In the space of one hour, my entire digital life was destroyed. First my Google account was taken over, then deleted. Next my Twitter account was compromised, and used as a platform to broadcast racist and homophobic messages.
A fascinating and alarming story of what the age of Cloud computing has in store for us, if we as digital ID owners and companies as safekeepers of our ID related information don't take heed.
[It is a bit of long story, but the notion of computational science makes a lot of sense, it pictures quite neatly why we should worry about the uncontrolled and unregulated use of large sets of social data]
Although Lev Grossman’s article is mostly a regurgitatingly obnoxious form of worship of one of the more active frontmen for Transhumanism, Raymond Kurzweil, the article does reveal some extraordinary information. Namely, that there are very powerful and wealthy individuals whose goal it is to see the merging of man and machine, and the complete transformation of humanity into something much different than it currently is.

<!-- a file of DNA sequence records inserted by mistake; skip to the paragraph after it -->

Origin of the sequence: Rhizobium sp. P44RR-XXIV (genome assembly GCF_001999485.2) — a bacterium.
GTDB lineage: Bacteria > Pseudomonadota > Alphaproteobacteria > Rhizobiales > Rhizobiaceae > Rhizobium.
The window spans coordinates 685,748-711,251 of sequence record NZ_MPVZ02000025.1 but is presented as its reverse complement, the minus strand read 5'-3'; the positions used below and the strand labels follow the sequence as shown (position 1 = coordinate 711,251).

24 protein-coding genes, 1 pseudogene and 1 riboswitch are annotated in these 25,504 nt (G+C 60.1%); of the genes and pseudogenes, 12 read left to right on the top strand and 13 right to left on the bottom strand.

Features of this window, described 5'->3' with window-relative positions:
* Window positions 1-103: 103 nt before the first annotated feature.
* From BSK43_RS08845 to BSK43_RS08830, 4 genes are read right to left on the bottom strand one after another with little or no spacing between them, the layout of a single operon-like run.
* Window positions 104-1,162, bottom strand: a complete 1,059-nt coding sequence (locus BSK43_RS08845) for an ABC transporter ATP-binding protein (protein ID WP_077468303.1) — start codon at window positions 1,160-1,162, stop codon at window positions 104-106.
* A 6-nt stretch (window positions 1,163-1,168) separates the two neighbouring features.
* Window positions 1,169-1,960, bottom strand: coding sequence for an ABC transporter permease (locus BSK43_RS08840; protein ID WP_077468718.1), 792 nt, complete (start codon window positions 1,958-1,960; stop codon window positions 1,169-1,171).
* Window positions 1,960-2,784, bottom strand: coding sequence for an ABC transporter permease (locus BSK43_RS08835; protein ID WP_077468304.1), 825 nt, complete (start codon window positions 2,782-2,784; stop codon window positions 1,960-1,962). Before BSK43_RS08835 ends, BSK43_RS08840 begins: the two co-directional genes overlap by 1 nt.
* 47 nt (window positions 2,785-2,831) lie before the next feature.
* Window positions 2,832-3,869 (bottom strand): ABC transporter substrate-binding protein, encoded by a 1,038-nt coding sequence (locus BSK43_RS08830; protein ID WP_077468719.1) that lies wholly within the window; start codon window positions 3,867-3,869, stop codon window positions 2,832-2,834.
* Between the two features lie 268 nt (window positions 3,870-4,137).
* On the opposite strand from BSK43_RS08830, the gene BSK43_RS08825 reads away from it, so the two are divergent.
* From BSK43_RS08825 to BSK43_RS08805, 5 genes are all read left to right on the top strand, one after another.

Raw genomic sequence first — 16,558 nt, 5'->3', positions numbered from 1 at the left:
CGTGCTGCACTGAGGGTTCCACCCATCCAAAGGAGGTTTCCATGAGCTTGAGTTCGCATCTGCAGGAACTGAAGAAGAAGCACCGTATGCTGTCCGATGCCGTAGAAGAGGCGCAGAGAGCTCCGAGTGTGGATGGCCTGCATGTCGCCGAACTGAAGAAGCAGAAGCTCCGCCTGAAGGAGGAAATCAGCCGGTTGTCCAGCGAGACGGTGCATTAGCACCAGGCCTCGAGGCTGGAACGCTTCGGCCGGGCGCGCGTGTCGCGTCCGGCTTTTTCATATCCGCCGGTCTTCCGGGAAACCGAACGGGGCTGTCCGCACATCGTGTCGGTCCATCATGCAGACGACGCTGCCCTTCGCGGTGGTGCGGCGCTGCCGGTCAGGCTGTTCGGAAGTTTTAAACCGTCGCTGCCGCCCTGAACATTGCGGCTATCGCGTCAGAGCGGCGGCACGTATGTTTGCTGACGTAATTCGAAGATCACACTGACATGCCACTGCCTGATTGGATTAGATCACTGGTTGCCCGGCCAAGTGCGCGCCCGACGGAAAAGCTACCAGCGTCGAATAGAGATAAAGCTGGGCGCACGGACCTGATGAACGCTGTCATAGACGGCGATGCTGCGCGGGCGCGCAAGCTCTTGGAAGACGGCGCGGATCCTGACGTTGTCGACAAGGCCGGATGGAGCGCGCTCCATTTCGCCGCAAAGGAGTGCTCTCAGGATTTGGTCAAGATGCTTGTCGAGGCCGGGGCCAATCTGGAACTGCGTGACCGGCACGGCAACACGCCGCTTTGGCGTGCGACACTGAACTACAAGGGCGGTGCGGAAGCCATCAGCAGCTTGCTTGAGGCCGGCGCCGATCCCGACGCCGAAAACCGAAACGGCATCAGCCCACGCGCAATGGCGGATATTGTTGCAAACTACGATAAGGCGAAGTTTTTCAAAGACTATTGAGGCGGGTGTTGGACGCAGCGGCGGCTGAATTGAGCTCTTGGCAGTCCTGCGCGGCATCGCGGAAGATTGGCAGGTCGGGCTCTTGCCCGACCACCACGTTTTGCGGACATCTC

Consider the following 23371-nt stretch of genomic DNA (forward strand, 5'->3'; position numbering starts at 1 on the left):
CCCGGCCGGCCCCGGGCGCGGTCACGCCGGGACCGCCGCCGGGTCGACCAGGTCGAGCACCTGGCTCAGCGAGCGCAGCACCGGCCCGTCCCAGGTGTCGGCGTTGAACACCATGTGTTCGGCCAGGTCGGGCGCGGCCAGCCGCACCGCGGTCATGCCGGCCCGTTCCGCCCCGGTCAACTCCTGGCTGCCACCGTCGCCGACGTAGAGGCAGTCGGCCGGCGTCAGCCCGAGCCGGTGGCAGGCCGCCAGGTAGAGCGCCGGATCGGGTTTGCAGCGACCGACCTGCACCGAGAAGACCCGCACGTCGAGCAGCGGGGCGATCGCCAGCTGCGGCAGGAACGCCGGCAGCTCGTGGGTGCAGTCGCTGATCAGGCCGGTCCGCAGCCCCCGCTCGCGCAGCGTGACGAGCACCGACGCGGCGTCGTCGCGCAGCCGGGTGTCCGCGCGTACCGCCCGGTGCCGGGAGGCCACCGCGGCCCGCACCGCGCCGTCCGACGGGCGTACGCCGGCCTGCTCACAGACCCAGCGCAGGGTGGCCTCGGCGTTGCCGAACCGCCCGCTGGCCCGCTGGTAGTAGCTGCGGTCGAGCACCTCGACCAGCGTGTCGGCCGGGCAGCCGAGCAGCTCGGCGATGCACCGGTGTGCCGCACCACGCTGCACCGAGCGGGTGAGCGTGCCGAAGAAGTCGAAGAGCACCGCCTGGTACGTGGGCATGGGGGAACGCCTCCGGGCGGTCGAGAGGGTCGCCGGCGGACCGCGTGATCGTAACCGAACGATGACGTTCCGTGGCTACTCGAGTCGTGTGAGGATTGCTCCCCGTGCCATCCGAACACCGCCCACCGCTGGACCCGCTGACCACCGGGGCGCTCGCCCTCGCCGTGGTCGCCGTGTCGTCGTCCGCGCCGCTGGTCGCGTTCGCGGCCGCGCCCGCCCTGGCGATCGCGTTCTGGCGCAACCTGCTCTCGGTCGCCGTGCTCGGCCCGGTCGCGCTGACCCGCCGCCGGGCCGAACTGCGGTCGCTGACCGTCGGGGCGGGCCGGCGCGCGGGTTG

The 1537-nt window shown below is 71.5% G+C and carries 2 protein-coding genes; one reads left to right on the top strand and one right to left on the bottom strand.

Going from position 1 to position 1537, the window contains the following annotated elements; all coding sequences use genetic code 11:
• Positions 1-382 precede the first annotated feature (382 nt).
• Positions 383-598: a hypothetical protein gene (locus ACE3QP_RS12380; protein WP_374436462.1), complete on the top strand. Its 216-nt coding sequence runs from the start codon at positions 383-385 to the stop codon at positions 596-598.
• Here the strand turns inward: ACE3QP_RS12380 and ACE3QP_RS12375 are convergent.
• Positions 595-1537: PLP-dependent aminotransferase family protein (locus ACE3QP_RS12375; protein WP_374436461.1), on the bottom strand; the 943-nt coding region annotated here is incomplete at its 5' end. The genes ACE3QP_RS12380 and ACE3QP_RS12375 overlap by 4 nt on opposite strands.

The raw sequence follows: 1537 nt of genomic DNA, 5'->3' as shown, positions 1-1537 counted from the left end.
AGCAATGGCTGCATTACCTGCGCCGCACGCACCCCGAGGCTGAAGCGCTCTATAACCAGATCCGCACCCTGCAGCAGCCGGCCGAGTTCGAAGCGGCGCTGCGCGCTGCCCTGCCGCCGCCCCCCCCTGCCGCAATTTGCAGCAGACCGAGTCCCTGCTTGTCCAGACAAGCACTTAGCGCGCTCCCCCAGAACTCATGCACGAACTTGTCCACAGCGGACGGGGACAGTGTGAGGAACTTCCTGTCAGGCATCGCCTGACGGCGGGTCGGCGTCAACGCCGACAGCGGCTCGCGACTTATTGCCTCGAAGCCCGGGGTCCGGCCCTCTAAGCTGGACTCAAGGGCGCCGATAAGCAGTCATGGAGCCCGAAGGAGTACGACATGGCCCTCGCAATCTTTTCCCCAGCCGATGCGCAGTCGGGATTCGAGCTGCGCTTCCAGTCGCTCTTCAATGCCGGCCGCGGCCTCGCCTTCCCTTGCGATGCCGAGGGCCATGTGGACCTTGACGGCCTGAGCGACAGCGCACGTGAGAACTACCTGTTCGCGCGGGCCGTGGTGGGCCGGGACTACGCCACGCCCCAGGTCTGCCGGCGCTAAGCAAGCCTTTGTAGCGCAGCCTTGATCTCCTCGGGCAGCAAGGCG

"Social networking is seen as a private virtual space for likeminded people to share information. Is it really a private space? How it could be private when all the information is in the hands of few people who own and run Facebook, Google+, LinkedIn and Twitter?"
Presentación realizada por Alfonso Alcántara @Yoriento para el Curso Gobierno Abierto y comunicación en internet, organizado por Irekia y la Universidad del (Me re-gustó---> Identidad digital: marca personal y reputación de Alfonzo...
Not too long ago, Om Malik blogged “the social Web mimics the way we are in the real world … in this new kind of social web, the defining characteristic is us.” A great observation, but how true is it?
Online social networks for learning thrive since people reveal aspects of themselves online. Although privacy concerns demand that you control what is revealed and what not, in practice this is very difficult if not impossible. This post discusses some ways in which such control could be achieved, if the existing social networking sites comply, that is.
I blog on online social networks for learning. These networks thrive since people reveal aspects of themselves online. Indeed, the more is known about someone in the online realm, the more effective that person's membership is of an online network. However, revealing much about yourself brings privacyloss in its wake, which can potentially be dangerous. I have explored this in three blog posts so far. This one discusses two kinds of privacy threats, collection of massive amounts of data and loss of control over personal data.
Scientists at Northwestern University have developed a new nanomaterial that can "steer" electrical currents. The development could lead to a computer that can simply reconfigure its internal wiring and become an entirely different device, based on changing needs.